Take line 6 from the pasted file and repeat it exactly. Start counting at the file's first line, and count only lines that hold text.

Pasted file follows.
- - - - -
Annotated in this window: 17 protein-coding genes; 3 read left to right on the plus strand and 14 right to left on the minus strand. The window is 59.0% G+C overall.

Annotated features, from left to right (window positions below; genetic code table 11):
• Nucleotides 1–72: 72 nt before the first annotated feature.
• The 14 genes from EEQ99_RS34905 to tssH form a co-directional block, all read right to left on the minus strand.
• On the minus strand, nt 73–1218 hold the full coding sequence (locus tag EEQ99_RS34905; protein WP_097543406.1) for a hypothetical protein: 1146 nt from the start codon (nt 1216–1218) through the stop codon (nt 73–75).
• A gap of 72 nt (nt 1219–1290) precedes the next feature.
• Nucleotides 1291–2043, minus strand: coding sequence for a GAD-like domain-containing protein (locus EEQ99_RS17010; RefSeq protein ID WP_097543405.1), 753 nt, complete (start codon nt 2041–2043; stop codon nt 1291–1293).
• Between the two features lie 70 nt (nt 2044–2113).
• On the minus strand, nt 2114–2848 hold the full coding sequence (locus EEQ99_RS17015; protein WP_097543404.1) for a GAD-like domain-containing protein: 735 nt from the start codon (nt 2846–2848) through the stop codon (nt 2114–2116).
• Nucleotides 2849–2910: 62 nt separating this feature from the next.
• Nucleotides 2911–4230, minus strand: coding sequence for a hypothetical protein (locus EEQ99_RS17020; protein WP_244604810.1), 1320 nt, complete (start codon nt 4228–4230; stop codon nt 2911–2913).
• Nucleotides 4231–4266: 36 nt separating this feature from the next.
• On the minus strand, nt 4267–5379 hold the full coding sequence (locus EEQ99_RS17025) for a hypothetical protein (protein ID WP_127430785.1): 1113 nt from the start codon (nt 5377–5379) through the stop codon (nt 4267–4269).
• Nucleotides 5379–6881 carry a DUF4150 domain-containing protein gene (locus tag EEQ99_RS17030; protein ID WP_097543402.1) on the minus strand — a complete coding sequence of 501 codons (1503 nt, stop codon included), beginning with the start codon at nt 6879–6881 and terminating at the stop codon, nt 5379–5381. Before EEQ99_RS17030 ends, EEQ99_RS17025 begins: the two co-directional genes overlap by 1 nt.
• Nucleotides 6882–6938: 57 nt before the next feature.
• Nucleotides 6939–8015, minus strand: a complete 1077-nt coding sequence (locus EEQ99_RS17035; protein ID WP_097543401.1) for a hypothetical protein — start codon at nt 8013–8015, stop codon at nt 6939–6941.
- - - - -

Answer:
• A gap of 72 nt (nt 1219–1290) precedes the next feature.